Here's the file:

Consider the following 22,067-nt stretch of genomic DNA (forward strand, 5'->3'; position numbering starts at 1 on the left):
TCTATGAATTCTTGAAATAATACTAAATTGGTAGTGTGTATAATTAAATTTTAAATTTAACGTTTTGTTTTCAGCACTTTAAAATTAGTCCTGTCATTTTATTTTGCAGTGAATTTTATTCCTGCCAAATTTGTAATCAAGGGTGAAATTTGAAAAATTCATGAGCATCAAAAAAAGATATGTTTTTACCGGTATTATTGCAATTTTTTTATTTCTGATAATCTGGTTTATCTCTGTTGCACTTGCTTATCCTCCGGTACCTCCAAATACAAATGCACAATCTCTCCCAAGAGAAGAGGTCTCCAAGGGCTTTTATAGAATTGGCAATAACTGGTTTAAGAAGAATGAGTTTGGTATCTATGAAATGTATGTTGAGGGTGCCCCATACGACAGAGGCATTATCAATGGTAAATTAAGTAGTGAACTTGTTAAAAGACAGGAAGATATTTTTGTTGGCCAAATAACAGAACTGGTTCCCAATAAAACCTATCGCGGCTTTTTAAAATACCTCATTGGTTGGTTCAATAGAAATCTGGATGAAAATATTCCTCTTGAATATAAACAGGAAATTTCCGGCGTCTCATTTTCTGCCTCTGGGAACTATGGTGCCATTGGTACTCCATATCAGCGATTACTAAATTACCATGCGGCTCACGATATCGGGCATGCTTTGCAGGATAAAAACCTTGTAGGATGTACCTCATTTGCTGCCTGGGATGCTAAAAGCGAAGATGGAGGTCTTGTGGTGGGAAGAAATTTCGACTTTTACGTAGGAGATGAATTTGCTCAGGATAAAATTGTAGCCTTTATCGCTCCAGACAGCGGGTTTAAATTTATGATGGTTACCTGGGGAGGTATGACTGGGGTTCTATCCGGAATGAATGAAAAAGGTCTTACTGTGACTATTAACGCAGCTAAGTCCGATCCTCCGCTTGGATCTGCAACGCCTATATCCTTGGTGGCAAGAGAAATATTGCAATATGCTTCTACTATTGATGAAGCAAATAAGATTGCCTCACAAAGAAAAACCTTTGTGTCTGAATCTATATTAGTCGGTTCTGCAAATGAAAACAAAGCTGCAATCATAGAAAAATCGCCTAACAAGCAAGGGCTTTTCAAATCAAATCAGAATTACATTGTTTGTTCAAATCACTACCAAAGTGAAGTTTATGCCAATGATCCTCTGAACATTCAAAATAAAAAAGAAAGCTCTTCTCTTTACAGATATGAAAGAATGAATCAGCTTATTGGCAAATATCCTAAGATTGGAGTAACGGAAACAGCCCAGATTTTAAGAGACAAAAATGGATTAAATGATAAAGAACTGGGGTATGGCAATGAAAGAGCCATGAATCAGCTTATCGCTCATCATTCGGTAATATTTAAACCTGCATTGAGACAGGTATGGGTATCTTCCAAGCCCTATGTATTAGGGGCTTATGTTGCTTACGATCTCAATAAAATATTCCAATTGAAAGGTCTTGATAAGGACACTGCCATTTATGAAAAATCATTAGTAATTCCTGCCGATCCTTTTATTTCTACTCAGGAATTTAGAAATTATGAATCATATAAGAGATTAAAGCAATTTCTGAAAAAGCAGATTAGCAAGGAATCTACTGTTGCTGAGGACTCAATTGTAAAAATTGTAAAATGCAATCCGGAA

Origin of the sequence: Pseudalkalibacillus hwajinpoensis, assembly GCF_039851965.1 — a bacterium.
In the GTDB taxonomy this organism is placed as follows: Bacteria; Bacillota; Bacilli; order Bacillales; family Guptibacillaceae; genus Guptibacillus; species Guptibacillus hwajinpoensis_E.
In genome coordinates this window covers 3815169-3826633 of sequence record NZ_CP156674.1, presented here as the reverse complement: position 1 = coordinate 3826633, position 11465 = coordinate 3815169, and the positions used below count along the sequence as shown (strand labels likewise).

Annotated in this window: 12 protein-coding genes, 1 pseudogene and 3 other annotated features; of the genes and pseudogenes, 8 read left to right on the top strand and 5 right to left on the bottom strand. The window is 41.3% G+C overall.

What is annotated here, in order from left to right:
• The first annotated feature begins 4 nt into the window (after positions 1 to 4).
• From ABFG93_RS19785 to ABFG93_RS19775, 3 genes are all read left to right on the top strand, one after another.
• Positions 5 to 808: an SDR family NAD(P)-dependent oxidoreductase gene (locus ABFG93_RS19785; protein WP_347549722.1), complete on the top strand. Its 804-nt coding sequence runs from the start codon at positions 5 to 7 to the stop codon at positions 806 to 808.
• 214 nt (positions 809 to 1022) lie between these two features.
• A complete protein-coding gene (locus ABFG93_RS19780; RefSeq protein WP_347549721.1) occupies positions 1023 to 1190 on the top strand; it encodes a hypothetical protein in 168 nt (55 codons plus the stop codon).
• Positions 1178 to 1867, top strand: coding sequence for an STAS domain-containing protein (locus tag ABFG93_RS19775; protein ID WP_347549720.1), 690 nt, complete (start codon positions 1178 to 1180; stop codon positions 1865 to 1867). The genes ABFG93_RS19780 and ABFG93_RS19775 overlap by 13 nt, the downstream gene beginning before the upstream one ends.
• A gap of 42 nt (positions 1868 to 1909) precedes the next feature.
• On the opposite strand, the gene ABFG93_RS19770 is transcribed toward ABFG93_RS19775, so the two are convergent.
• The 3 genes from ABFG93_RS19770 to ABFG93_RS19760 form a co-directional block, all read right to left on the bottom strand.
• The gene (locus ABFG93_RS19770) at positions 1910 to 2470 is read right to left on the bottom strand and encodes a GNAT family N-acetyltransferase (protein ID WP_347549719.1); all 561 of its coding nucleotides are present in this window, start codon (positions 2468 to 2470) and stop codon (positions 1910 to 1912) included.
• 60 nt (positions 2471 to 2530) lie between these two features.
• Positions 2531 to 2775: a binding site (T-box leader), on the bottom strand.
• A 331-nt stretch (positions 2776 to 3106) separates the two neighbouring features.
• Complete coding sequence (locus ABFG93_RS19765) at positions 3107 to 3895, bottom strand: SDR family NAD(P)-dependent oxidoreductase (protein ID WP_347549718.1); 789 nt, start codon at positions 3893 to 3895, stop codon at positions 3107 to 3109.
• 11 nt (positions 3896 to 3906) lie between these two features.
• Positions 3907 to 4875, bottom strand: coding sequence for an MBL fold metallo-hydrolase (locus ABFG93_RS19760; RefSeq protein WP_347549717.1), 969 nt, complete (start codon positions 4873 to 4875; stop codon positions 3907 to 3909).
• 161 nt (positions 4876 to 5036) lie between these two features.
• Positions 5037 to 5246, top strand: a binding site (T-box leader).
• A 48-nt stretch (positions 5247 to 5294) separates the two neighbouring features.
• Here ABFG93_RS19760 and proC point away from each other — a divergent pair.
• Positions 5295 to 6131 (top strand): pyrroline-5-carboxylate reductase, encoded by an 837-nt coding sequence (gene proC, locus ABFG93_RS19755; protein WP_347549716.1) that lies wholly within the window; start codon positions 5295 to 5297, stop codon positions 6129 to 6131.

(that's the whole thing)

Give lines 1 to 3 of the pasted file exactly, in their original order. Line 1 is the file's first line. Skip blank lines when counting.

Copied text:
Consider the following 22,067-nt stretch of genomic DNA (forward strand, 5'->3'; position numbering starts at 1 on the left):
TCTATGAATTCTTGAAATAATACTAAATTGGTAGTGTGTATAATTAAATTTTAAATTTAACGTTTTGTTTTCAGCACTTTAAAATTAGTCCTGTCATTTTATTTTGCAGTGAATTTTATTCCTGCCAAATTTGTAATCAAGGGTGAAATTTGAAAAATTCATGAGCATCAAAAAAAGATATGTTTTTACCGGTATTATTGCAATTTTTTTATTTCTGATAATCTGGTTTATCTCTGTTGCACTTGCTTATCCTCCGGTACCTCCAAATACAAATGCACAATCTCTCCCAAGAGAAGAGGTCTCCAAGGGCTTTTATAGAATTGGCAATAACTGGTTTAAGAAGAATGAGTTTGGTATCTATGAAATGTATGTTGAGGGTGCCCCATACGACAGAGGCATTATCAATGGTAAATTAAGTAGTGAACTTGTTAAAAGACAGGAAGATATTTTTGTTGGCCAAATAACAGAACTGGTTCCCAATAAAACCTATCGCGGCTTTTTAAAATACCTCATTGGTTGGTTCAATAGAAATCTGGATGAAAATATTCCTCTTGAATATAAACAGGAAATTTCCGGCGTCTCATTTTCTGCCTCTGGGAACTATGGTGCCATTGGTACTCCATATCAGCGATTACTAAATTACCATGCGGCTCACGATATCGGGCATGCTTTGCAGGATAAAAACCTTGTAGGATGTACCTCATTTGCTGCCTGGGATGCTAAAAGCGAAGATGGAGGTCTTGTGGTGGGAAGAAATTTCGACTTTTACGTAGGAGATGAATTTGCTCAGGATAAAATTGTAGCCTTTATCGCTCCAGACAGCGGGTTTAAATTTATGATGGTTACCTGGGGAGGTATGACTGGGGTTCTATCCGGAATGAATGAAAAAGGTCTTACTGTGACTATTAACGCAGCTAAGTCCGATCCTCCGCTTGGATCTGCAACGCCTATATCCTTGGTGGCAAGAGAAATATTGCAATATGCTTCTACTATTGATGAAGCAAATAAGATTGCCTCACAAAGAAAAACCTTTGTGTCTGAATCTATATTAGTCGGTTCTGCAAATGAAAACAAAGCTGCAATCATAGAAAAATCGCCTAACAAGCAAGGGCTTTTCAAATCAAATCAGAATTACATTGTTTGTTCAAATCACTACCAAAGTGAAGTTTATGCCAATGATCCTCTGAACATTCAAAATAAAAAAGAAAGCTCTTCTCTTTACAGATATGAAAGAATGAATCAGCTTATTGGCAAATATCCTAAGATTGGAGTAACGGAAACAGCCCAGATTTTAAGAGACAAAAATGGATTAAATGATAAAGAACTGGGGTATGGCAATGAAAGAGCCATGAATCAGCTTATCGCTCATCATTCGGTAATATTTAAACCTGCATTGAGACAGGTATGGGTATCTTCCAAGCCCTATGTATTAGGGGCTTATGTTGCTTACGATCTCAATAAAATATTCCAATTGAAAGGTCTTGATAAGGACACTGCCATTTATGAAAAATCATTAGTAATTCCTGCCGATCCTTTTATTTCTACTCAGGAATTTAGAAATTATGAATCATATAAGAGATTAAAGCAATTTCTGAAAAAGCAGATTAGCAAGGAATCTACTGTTGCTGAGGACTCAATTGTAAAAATTGTAAAATGCAATCCGGAA

Origin of the sequence: Pseudalkalibacillus hwajinpoensis, assembly GCF_039851965.1 — a bacterium.